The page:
Frequently Asked Questions
What materials do the workshops include?
Workshops always include a customized handout and exercises specific to the topic and the group. All 14-hour workshops also include a copy of Good Writing Is Good Business. After the workshop, we send the participants more resources for their writing and editing toolbox.
What are some workshops you have recently delivered?
Here are a few of the workshops and webinars that Margaret has delivered in the last year:
- Plain language workshops for Parks Canada and Canadian Energy Regulators
- Business writing workshops for Alberta Securities Commission and the RCMP
- Technical and business writing workshops for Matrix Solutions, TC Energy, and Canadian Natural
- Science writing and editing workshops for Alberta Water Council and Hotchkiss Brain Institute
- Grammar workshops for Canadian Pacific and Cadillac Fairview
- Webinars for Nature Conservancy of Canada and Editors Canada
What writing services do you provide?
Our writing services include the following:
- technical and business writing
- copywriting (marketing and promotional materials)
- curricula both for classroom and online delivery
- social media content
- web writing
What are some common challenges that business writers encounter?
Some challenges are unique to the writer and to the organization, but here are a few common themes:
- Many people don’t have the training, resources, and tools they need to manage their many writing tasks. Result: writers who lack confidence in their ability to write efficiently and correctly. Unfortunately, writing is often an undervalued skill in the workplace—a sad case of affairs for all the busy writers and the organization itself.
- Expectations are not always clear. For example, managers might not agree on a common style and tone. With consistent expectations, along with other time savers such as templates and in-house style guides, it’s easier for writers to please different internal audiences.
- The document review process can be frustrating. People needs to understand their role in the review process, and all the content edits need to be addressed before the copyediting and stylistic editing takes place.
Could you explain the different kinds of editing services you provide?
Gladly! It’s helpful to understand the different kinds of editing. The following are adapted from Editors Canada’s “Definitions of Editorial Skills.”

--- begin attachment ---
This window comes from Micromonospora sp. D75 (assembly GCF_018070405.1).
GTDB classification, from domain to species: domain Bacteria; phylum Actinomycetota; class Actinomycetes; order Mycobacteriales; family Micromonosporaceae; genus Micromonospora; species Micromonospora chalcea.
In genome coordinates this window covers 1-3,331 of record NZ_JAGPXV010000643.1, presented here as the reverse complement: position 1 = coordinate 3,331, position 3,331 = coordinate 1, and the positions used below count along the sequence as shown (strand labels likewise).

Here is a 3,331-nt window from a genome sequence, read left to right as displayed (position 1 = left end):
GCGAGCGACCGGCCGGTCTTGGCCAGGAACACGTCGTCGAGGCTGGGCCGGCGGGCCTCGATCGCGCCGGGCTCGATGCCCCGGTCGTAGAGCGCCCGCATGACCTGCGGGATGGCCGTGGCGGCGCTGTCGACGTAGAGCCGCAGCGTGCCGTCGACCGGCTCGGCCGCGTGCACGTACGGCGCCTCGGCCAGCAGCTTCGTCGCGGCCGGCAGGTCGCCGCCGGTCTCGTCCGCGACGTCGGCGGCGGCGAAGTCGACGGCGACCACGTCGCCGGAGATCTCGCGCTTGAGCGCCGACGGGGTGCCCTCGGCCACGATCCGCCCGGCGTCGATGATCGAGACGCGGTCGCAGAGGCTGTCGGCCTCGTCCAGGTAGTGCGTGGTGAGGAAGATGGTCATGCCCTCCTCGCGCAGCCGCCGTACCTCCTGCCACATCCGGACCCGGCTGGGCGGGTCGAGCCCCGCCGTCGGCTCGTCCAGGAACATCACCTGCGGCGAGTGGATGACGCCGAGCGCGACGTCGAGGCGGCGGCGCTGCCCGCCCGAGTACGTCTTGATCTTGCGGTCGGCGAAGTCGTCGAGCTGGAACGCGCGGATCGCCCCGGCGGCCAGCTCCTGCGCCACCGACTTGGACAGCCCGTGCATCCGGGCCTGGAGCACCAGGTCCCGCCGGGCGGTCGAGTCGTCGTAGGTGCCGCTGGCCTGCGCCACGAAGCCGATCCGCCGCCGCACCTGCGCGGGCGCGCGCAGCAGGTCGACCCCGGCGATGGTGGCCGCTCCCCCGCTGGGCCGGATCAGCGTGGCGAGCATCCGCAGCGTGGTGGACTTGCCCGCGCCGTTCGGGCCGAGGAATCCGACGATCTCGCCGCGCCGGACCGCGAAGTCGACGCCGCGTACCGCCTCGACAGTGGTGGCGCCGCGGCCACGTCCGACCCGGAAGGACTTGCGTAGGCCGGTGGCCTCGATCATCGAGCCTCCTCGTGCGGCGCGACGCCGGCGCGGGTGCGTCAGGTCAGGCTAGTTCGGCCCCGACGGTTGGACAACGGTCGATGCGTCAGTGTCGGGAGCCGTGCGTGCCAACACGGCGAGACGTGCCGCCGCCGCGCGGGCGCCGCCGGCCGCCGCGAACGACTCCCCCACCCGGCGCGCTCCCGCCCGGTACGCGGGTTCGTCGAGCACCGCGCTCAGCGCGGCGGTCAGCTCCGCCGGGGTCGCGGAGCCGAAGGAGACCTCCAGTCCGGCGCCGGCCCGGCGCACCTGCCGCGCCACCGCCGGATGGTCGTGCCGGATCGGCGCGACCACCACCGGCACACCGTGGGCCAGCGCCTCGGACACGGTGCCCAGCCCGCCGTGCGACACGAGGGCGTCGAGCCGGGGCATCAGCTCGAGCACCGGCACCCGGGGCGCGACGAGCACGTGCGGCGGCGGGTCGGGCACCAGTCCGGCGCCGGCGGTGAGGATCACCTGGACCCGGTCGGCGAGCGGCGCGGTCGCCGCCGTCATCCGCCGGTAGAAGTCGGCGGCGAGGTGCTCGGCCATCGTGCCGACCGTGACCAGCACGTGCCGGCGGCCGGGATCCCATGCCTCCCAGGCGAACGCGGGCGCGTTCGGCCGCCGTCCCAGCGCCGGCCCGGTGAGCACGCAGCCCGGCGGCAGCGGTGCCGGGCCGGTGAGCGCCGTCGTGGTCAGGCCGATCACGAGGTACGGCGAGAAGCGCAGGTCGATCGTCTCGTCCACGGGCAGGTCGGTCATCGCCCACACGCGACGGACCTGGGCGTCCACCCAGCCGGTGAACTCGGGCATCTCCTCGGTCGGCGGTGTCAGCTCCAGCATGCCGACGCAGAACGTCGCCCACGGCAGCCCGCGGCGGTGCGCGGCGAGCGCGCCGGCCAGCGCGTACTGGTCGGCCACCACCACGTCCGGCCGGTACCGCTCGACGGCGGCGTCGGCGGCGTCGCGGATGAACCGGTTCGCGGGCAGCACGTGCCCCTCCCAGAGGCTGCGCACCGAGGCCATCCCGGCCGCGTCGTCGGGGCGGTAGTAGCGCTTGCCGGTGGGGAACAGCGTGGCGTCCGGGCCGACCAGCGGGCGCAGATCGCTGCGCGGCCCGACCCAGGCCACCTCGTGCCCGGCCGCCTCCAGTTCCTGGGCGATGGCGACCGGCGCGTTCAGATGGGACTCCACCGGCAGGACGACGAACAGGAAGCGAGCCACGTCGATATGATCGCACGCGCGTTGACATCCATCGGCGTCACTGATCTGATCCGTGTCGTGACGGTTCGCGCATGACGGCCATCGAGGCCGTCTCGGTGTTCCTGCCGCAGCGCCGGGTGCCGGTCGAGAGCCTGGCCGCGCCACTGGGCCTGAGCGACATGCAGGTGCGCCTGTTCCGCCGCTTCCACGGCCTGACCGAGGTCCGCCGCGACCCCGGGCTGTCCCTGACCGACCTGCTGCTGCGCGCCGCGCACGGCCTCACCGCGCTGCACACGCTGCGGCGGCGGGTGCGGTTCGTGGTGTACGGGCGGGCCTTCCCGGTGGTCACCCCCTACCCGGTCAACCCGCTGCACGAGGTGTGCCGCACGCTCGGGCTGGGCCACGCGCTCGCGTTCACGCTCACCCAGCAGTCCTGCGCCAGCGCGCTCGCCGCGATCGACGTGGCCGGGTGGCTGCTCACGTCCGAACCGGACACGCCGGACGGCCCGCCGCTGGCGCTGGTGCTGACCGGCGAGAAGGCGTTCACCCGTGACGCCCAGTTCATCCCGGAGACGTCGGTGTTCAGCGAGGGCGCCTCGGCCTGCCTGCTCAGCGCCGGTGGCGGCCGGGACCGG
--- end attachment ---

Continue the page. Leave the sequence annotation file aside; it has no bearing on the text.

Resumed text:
Copyediting is editing that ensures correctness, accuracy, consistency, and completeness. It includes the following:
- editing for grammar, spelling, punctuation, and usage
- checking for consistency of mechanics and facts
- editing tables, figures, and lists
- developing a style sheet or following one that is provided
- correcting or querying general information that should be checked for accuracy
Stylistic editing is editing that ensures clarity, coherence, and flow. It includes the following:
- eliminating wordiness, jargon, and clichés
- revising for clarity and plain language
- adjusting the length and structure of sentences and paragraphs
- establishing or maintaining an appropriate language level and tone with the intended purpose and audience in mind
Structural editing is editing that improves a document’s organization and content. It includes the following:
- reordering, cutting, or expanding material
- recasting material that would be better presented another way
- writing original material if necessary
Many people confuse copyediting with proofreading. Proofreading is actually the last step in the editorial process. It includes the following:
- checking that the copyeditor’s edits were properly captured
- looking for minor mechanical errors that previous editors missed
- checking for issues that occurred in the design and layout process (e.g., bad page breaks, misaligned headings, hyphenation)